By Derek Razo, originally published by the Namaste Foundation
For the last 2 years, I have had the privilege to work with Enspiral, a network of social entrepreneurs, freelancers and communities, working towards a vision of getting more people working on stuff that matters.
We are experimenting with ways to create an open source society – one where our institutions are deeply collaborative, empowering, and motivated by common good.
In my work, I support many collaborative communities around the world working on new ways of organising and creating social change. I have been blown away by the positive impact that crowds and networks can have. But I have also seen many groups get stuck when they can’t meaningfully connect the people and the resources in their network to unlock their full potential.
It feels like everyone is asking: how can we connect and activate our communities to create more impact together?
Collaborative funding: a new way to work together
Last year, the Namaste Foundation supported Enspiral with a grant to develop tools and practices for building a regenerative economy.
One of the major components of this work was Cobudget – an open source online tool that allows networks, teams and communities to crowdsource and crowdfund great ideas. It’s an easy and engaging process we call collaborative funding – which builds trust, collaboration and entrepreneurship between peers.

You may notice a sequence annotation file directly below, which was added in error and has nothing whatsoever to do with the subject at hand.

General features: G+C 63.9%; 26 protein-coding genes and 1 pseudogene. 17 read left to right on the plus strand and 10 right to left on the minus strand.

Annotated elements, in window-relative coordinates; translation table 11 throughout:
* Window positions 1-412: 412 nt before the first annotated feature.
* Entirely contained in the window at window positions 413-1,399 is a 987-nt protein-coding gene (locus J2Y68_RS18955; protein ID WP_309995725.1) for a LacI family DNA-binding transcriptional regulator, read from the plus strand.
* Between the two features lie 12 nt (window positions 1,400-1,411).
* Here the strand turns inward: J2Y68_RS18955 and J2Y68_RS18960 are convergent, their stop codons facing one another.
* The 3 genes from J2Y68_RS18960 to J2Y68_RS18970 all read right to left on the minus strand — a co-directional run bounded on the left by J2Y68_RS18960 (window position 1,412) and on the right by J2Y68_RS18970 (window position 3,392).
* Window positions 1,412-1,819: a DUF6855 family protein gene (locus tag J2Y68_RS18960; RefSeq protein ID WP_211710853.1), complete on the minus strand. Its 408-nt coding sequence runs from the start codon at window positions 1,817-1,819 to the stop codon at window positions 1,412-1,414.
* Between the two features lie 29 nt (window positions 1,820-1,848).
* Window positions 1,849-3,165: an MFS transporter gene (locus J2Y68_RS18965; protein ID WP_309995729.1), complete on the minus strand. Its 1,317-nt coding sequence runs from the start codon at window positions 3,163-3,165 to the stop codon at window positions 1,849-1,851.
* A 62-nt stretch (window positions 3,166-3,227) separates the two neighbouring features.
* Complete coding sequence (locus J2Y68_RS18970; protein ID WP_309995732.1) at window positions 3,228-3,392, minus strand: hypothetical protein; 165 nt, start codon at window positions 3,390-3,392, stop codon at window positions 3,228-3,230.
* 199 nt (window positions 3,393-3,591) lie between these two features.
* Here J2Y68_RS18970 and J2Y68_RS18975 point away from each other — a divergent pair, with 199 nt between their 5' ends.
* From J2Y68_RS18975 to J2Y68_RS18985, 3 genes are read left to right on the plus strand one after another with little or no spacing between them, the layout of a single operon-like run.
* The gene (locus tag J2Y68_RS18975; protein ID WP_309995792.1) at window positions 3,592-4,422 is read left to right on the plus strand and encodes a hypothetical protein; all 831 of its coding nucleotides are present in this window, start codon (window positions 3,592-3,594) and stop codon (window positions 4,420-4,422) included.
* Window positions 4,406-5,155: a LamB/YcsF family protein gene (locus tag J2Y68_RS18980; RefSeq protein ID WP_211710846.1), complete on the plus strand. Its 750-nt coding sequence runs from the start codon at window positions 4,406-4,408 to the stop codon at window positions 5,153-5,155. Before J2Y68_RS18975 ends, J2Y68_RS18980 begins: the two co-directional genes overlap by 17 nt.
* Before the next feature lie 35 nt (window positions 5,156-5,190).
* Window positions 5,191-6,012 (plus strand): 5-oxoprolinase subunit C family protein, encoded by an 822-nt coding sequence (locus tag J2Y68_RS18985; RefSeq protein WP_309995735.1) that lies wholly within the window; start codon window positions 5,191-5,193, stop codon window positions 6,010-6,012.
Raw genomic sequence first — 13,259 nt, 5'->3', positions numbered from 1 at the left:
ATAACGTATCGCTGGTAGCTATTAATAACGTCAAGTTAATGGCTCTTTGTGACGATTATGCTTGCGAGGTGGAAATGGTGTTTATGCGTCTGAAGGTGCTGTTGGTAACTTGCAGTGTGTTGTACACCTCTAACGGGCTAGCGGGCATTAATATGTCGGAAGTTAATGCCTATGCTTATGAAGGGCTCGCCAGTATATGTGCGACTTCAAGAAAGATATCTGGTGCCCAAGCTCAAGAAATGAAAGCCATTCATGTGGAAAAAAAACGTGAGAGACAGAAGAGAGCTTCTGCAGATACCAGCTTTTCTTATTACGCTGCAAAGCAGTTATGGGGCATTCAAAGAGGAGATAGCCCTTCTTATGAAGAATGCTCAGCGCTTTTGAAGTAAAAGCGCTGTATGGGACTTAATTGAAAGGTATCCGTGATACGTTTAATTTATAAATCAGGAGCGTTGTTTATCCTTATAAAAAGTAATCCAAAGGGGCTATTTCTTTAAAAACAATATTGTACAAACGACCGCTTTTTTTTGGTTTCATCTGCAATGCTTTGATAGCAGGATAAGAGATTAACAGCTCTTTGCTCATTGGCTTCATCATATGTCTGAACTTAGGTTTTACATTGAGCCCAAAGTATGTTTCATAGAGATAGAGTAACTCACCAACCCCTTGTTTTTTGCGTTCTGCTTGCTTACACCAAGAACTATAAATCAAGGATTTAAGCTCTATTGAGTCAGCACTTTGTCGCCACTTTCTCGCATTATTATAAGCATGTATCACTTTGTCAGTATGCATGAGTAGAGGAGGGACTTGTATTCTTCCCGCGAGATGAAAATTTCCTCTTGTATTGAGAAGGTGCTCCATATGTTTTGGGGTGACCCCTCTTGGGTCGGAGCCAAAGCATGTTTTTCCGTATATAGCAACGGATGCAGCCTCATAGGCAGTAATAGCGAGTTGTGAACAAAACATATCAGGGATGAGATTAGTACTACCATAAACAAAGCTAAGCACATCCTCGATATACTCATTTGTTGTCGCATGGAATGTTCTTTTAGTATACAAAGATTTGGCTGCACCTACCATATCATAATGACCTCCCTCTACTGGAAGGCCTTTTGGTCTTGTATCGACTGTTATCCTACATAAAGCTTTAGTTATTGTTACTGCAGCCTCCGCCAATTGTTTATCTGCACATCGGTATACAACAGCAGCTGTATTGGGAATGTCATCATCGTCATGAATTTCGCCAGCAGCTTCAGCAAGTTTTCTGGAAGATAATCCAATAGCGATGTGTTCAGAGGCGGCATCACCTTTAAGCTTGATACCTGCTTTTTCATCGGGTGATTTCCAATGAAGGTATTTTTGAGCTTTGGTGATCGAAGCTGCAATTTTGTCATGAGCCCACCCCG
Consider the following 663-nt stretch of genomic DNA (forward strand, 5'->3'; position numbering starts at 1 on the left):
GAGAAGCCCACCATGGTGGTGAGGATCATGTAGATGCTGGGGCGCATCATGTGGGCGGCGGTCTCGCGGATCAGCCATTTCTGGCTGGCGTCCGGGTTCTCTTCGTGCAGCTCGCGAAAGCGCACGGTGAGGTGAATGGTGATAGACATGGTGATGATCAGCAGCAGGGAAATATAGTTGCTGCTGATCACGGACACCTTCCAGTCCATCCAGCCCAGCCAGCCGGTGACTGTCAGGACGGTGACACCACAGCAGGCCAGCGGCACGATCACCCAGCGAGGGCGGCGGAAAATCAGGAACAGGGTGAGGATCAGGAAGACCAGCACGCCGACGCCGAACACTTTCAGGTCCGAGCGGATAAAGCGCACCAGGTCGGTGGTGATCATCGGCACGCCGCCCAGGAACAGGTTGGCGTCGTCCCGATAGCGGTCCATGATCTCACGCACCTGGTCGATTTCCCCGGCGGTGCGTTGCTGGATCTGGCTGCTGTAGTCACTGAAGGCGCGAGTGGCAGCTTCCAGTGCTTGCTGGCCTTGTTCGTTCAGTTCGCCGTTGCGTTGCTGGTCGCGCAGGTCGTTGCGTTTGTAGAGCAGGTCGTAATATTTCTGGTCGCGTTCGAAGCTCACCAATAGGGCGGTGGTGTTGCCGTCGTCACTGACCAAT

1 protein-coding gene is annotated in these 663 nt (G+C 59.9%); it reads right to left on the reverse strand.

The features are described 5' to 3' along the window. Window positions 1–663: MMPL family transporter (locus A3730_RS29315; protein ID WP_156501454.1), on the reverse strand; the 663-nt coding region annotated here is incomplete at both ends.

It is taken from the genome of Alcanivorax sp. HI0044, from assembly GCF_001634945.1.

Here’s a view of how it works:
Collect money together – co-create ideas for funding – fund and follow great projects
First, your group of peers and partners collects money into a central pool. Next, everyone can propose ideas for funding, and discuss/improve them before they are approved. Finally, each partner gets a portion of the funds from the central pool, and allocates them to projects they think are most powerful for the mission of the group.
Through financial interdependence and working together partners build trust—helping the whole group go farther together. Cobudget makes it easy to make your success mine, and mine yours.
Case study: POC Community
Namaste’s support has taken Cobudget through several stages of research and development, and has allowed us to focus on partnering with and supporting on-the-ground communities working on social impact in new ways.
In October 2015, the Cobudget team attended POC21 – a five week innovation camp for open source sustainable technologies.
The goal of the POC21 camp was to send a message to the COP21 Climate negotiators and to the world: that we are moving beyond protest, and building solutions to global problems from the bottom up.
There we met activists from around the world building social enterprises, technology and communities to create a regenerative economy. We realized we were doing the same work, but with different perspectives on the system we were working to change, and massively diverse skillsets.
After the event, the Cobudget and Enspiral teams worked together with local partners to help the movement persist and grow. The network that emerged from this collaboration includes ventures building open technology for sustainable cities, collectives focused on changing business, activists across Europe, and over 12 amazing open source communities and projects.
This coalition represents the convergence of the open source and environmental movements into one force.